The Order lost its main purpose in Europe with the Christianisation
of Lithuania. The Order
became involved in campaigns against its Christian neighbours, the Kingdom of Poland, the
Grand Duchy of Lithuania, and the Novgorod Republic (after assimilating the Livonian Order).
The Teutonic Knights had
a strong economic base, hired mercenaries from throughout Europe
to augment their feudal levies, and became a naval power
in the Baltic Sea. In 1410, a
Polish-Lithuanian army decisively defeated the Order and broke its military power at the
Battle of Grunwald (Tannenberg). In 1515, Holy Roman Emperor Maximilian I made a marriage
alliance with Sigismund
I of Poland-Lithuania. Thereafter the Empire did not support the
Order against Poland. In 1525, Grand Master Albert
of Brandenburg resigned and converted
to Lutheranism, becoming Duke of Prussia. Estonia and Livonia soon followed, and
Order's holdings in Protestant areas of Germany.
The Teutonic Order kept its considerable holdings in Catholic
areas of Germany until 1809,
when Napoleon Bonaparte
ordered its dissolution and the Order lost its last secular holdings.
The Teutonic Order continued to exist as a charitable
and ceremonial body. It was outlawed by
Hitler in 1938, but re-established in 1945. Today the Order operates with two
seperate arms, a
Chivalric Teutonic Order and a Clerical
Teutonic Order which is run primarily with charitable
in Central Europe. Both the Chivalric and Clerical Knights wear white surcoats with a
black cross. A cross pattée was sometimes used as their coat of arms; this image was
for military decoration and insignia by
the Kingdom of Prussia and Germany as the Iron Cross.
The Grand Master (German:
Hochmeister; Latin: Magister generalis) is the holder of the supreme office of
the Teutonic Order. It is equivalent to the
grand master of other military orders and the superior general in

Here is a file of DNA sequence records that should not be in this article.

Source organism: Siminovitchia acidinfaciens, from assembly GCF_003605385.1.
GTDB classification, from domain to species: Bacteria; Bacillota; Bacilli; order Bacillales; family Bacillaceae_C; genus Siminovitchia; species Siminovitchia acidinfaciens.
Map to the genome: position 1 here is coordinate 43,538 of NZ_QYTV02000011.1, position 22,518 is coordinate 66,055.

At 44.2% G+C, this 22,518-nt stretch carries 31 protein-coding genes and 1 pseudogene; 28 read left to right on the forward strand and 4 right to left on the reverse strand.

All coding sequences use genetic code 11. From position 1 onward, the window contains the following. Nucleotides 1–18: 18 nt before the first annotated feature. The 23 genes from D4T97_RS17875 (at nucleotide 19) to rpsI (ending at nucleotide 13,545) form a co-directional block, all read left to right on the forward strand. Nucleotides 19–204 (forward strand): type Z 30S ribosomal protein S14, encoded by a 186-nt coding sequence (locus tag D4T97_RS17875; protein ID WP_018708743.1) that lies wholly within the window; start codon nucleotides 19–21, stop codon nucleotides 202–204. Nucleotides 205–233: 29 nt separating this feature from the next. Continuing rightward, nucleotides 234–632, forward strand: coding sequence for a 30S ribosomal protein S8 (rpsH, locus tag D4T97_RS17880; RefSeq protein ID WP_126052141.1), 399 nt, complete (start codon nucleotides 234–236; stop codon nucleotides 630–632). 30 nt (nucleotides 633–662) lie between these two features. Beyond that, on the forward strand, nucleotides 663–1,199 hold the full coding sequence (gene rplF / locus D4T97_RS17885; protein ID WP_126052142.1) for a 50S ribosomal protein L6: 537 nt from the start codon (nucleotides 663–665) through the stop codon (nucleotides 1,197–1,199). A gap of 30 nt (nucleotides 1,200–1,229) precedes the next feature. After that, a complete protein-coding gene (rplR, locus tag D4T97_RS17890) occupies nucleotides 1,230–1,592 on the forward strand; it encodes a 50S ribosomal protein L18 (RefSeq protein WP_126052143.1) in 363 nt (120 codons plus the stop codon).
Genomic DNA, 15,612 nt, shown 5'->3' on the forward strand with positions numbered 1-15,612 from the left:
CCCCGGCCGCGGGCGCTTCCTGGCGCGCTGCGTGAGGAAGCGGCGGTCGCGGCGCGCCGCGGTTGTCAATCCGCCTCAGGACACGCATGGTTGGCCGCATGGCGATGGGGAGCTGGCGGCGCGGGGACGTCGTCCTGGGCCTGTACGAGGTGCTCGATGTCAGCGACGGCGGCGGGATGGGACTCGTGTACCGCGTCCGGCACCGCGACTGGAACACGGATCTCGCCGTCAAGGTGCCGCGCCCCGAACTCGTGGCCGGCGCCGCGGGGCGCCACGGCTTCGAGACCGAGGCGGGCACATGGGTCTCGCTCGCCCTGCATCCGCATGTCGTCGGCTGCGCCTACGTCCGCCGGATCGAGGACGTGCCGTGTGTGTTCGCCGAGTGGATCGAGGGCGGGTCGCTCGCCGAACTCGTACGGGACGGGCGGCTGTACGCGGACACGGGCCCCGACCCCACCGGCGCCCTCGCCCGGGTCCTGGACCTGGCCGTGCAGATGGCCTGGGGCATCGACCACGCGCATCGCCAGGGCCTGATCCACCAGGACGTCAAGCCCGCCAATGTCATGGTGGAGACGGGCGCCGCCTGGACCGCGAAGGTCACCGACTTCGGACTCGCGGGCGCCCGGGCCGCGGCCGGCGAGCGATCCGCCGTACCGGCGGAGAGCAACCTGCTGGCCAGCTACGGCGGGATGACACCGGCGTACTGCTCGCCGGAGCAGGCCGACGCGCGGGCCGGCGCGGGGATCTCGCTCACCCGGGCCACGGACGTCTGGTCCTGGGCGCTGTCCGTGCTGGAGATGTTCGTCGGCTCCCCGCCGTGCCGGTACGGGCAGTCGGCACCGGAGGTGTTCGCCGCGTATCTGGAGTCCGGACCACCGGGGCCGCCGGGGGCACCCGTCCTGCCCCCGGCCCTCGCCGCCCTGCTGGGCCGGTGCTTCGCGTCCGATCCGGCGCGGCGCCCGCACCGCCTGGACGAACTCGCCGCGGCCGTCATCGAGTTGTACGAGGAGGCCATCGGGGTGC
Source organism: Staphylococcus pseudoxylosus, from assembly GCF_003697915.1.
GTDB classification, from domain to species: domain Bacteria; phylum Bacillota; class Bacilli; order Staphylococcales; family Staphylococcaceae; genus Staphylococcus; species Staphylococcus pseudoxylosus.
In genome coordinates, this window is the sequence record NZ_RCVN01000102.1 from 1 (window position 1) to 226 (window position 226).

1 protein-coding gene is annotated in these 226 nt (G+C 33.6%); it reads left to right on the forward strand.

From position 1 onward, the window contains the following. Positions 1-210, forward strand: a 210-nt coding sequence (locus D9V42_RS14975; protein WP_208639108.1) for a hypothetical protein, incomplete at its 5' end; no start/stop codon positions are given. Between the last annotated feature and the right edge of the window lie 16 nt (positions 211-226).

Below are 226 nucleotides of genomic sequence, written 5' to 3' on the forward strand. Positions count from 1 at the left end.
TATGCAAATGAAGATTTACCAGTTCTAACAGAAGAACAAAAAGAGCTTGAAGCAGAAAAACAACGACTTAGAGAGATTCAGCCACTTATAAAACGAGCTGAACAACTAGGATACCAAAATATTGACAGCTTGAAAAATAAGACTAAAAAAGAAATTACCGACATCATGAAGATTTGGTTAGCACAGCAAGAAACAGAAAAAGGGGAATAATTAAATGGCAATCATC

non-military Roman Catholic religious orders. Hochmeister, literally "high
master", is only used in reference to
Teutonic Order, as Großmeister ("grand master") is used in German to refer to the leaders of other Chivalric
Orders of knighthood. An early version of the full title in Latin was that of Magister Hospitalis Sanctae Mariae
Alemannorum Hierosolymitani. Since 1216, the full title Magister Hospitalis Domus Sanctae Mariae
Hierosolymitani (Master of the Hospital House of the Blessed Virgin Mary of the Germans of Jerusalem) was used.
The offices of Hochmeister and Deutschmeister
(Magister Germaniae) were united in 1525. The title of Magister
Germaniae had been introduced in 1219 as the head of the bailiwicks in the
Holy Roman Empire, from 1381 also those
in Italy, raised to the rank of a Prince of the Holy Roman Empire in 1494, but merged
with the office of grand master
under Walter von Cronberg in 1525, from which time the head of the order had the title of Hoch-und Deutschmeister.
The coat of arms representing
the grand master (Deutschmeisterwappen) is shown with a golden cross
fleury or cross potent superimposed on the black cross, with the imperial eagle as a central inescutcheon.
The golden cross fleury overlaid on the black
cross becomes widely used in the 15th century. A legendary
account attributes its introduction to Louis IX of France, who on 20 August 1250 granted the master of
order this cross as a variation of the Jerusalem cross, with the fleur-de-lis symbol attached to each arms
While this legendary account cannot be traced back further than the early modern period there
evidence that the design does indeed date to the mid 13th century.
In the prologue of Teutonic Order's Book it reads:
"Real Knighthood does not only know the time-bound
form of swordplay,
which has passed; the actual composure
of chivalrous men is rather
expressed in their commitment
for the Lord's Kingdom, for protecting
for helping the maltreated, those beset, the condemned
those in need." It is the pronounced goal of the Knights, Brothers,
Sisters and Marian Associates of the German Order to jointly implement
this composure, abiding by the Order's motto "Helping and Healing".